Is burlesque more “artistic” than stripping? Is one more body positive than the other? Aria Delanoche breaks down the difference between the two communities, and what she loves about both. By Sophia Larigakis.
Kristen Cochrane—aka Instagram’s @ripannanicolesmith—has become Insta-famous for making feminist memes that star Paris Hilton. Here, we discuss why pink is powerful, why there’s no such thing as ‘low culture,’ and general meme enlightenment. By Karley Sciortino.
Bionic babes, queer sci-fi utopists & future feminism(s)—here’s a brief overview of the cyberfeminist movement. By Sophia Larigakis. Main image by Juno Calypso.
Glorious art perv Maidenfed talks the loss of her IG, and why it’s important to challenge the status quo of what is “appropriate” for women and their art, and how to share your message in the age of censor-happy digital overlords.
This no-nonsense DJ and radio host is dismantling the stereotype that women are only vocalists in bands, and throwing the best and most inclusive parties in Toronto. By Kristen Cochrane. Photo by Joel Lee.
Sure, everyone knows about Georgia O’Keefe’s vagina flowers, but she’s not the only artist who depicted the power of the pussy. Here is a list of artists who have exhibited vaginas in all of their glory, from Judy Chicago to Rokudenashiko. By Kristen Cochrane.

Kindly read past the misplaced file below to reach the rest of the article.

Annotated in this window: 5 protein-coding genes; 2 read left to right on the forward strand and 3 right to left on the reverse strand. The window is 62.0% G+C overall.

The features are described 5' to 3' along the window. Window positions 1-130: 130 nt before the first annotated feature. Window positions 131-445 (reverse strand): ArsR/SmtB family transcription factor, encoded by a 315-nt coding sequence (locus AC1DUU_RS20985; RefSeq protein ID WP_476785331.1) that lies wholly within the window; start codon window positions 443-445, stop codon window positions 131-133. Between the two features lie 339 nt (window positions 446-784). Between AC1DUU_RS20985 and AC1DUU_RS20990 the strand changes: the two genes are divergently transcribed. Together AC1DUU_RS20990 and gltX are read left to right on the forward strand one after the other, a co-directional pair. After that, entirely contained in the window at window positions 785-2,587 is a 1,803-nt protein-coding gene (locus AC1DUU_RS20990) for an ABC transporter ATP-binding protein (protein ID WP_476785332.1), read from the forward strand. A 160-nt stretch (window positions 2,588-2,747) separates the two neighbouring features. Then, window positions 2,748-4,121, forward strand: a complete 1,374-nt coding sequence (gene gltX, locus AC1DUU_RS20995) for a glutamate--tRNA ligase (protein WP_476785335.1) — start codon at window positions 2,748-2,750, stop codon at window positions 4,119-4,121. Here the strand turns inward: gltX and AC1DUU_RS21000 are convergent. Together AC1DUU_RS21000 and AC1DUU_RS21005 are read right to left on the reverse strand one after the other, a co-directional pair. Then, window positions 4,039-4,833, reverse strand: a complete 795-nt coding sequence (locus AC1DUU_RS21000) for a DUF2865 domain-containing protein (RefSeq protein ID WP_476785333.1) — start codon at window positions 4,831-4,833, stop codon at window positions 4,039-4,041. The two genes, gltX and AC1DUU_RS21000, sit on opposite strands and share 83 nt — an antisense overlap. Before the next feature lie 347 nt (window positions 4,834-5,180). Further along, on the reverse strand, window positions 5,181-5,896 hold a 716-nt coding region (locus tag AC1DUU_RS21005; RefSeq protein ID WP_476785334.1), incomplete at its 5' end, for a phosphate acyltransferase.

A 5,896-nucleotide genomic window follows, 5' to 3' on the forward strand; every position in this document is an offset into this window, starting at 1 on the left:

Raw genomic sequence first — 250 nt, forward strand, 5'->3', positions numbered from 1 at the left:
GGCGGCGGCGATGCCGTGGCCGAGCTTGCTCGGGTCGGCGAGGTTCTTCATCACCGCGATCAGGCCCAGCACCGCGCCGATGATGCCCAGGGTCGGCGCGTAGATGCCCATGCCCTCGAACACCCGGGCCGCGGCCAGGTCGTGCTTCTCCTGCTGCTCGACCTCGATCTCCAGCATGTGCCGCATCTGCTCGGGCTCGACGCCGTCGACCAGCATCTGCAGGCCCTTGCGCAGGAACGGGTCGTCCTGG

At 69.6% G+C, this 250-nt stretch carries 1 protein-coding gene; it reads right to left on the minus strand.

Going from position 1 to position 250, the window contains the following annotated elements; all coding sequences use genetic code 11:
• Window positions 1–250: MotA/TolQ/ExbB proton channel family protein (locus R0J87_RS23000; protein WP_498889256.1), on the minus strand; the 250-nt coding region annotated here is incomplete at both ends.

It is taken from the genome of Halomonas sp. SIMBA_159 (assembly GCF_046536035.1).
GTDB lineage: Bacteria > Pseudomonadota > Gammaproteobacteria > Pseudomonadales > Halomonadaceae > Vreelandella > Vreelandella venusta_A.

They say dress for the job you want… Sophia Larigakis deconstructs four powerful femme outfits—70s Feminist Academic, New Jersey Mob Wife, 90s Power Lesbian, and The Love Child of Mrs Robinson & Samantha Jones—within the context of fashion politics.
I often find myself doing things, sexually and otherwise, because I think it will make for funny dinner-party conversation later. That’s normal, right? My newest Breathless column for Vogue is about the validity of the “novelty fuck” :)
My recent abortion taught me how difficult terminating a pregnancy can be. But Planned Parenthood made a process that could have been ghastly and life threatening into something simple and safe. By Emily Bahr-de Stefano.
Male artists have long seen women as muses—and sometimes as little else. Here, Sophia Larigakis details how she love-hate identifies with both Leonard Cohen and his muses, and the problems with the muse trope.